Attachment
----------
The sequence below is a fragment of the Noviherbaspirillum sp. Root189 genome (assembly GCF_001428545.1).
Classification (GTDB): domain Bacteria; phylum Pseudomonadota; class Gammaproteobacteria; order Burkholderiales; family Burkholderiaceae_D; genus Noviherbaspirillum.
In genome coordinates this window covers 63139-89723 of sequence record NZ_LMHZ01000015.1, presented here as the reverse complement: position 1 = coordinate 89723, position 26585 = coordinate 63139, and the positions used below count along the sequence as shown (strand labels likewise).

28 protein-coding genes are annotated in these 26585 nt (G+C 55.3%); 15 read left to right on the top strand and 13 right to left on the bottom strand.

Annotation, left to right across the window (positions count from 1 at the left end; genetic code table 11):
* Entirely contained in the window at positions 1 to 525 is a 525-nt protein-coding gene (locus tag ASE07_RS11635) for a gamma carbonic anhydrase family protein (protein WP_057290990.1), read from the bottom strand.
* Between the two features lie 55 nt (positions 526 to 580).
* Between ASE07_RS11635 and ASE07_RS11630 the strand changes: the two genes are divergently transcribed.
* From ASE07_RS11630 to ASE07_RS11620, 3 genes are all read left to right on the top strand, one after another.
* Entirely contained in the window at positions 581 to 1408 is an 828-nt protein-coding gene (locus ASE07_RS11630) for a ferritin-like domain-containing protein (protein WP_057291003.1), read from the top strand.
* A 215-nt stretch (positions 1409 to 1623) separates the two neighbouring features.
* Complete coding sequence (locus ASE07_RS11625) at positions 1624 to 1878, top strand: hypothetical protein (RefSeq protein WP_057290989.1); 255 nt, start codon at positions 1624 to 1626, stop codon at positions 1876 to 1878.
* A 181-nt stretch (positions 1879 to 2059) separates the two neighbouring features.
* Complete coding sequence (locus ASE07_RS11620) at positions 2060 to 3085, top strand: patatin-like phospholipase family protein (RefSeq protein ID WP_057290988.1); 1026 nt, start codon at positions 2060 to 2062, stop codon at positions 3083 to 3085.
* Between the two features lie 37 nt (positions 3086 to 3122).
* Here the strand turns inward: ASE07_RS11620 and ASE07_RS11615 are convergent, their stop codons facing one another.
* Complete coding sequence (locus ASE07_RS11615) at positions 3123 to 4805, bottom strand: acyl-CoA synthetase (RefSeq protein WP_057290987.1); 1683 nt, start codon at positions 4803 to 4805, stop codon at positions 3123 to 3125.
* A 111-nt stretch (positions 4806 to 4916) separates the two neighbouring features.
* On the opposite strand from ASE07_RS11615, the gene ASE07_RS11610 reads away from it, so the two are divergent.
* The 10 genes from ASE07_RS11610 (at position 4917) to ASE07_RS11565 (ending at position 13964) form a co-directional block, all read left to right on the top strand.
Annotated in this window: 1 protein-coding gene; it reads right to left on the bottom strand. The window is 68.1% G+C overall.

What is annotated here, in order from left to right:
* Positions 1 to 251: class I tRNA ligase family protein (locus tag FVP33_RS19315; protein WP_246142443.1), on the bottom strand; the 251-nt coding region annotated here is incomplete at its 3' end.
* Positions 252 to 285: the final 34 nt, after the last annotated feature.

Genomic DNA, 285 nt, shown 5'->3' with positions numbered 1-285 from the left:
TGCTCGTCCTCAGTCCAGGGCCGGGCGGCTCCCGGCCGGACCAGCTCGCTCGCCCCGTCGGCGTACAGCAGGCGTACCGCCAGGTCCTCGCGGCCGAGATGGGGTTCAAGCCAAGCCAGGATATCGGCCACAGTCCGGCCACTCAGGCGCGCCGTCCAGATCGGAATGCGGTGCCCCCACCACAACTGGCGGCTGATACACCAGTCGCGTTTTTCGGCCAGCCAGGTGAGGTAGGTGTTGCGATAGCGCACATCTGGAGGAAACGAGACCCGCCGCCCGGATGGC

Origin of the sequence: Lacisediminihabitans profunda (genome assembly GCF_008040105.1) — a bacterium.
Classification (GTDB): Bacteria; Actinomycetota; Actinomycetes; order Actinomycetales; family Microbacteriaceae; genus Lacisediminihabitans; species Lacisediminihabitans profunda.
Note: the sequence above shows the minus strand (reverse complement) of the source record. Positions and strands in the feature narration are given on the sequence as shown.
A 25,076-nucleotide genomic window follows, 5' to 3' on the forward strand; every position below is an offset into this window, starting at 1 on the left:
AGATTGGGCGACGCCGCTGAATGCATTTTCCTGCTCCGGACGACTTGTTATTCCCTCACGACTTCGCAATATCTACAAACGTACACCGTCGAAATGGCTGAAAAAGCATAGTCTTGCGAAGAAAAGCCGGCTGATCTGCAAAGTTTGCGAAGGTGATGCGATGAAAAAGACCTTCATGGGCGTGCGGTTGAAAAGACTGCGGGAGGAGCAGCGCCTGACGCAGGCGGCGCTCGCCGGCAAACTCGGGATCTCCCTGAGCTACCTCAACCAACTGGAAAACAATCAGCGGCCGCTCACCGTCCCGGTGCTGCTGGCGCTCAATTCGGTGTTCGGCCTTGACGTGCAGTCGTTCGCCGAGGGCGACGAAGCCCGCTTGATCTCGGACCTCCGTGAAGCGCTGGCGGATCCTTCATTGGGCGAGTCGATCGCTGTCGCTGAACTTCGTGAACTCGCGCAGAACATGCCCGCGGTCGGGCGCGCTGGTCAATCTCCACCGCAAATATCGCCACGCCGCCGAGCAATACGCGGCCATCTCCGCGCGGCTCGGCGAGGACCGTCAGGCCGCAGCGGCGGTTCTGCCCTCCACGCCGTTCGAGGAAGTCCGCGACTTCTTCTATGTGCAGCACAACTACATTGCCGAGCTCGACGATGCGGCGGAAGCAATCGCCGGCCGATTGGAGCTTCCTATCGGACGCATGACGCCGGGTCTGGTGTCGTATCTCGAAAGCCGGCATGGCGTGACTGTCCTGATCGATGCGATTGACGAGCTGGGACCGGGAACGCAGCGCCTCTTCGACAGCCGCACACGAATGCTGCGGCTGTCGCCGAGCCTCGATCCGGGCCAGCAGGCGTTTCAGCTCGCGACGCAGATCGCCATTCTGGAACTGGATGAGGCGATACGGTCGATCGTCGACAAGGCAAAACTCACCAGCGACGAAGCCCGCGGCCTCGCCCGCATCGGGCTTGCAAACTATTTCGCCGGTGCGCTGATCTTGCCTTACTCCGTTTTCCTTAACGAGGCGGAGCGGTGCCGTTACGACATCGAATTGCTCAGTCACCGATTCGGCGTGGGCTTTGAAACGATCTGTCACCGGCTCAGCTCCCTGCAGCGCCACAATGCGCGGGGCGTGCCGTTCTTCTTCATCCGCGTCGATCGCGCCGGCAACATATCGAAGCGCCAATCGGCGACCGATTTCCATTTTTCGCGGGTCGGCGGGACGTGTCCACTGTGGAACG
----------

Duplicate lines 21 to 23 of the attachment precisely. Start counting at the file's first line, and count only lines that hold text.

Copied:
Annotated in this window: 1 protein-coding gene; it reads right to left on the bottom strand. The window is 68.1% G+C overall.

What is annotated here, in order from left to right:
* Positions 1 to 251: class I tRNA ligase family protein (locus tag FVP33_RS19315; protein WP_246142443.1), on the bottom strand; the 251-nt coding region annotated here is incomplete at its 3' end.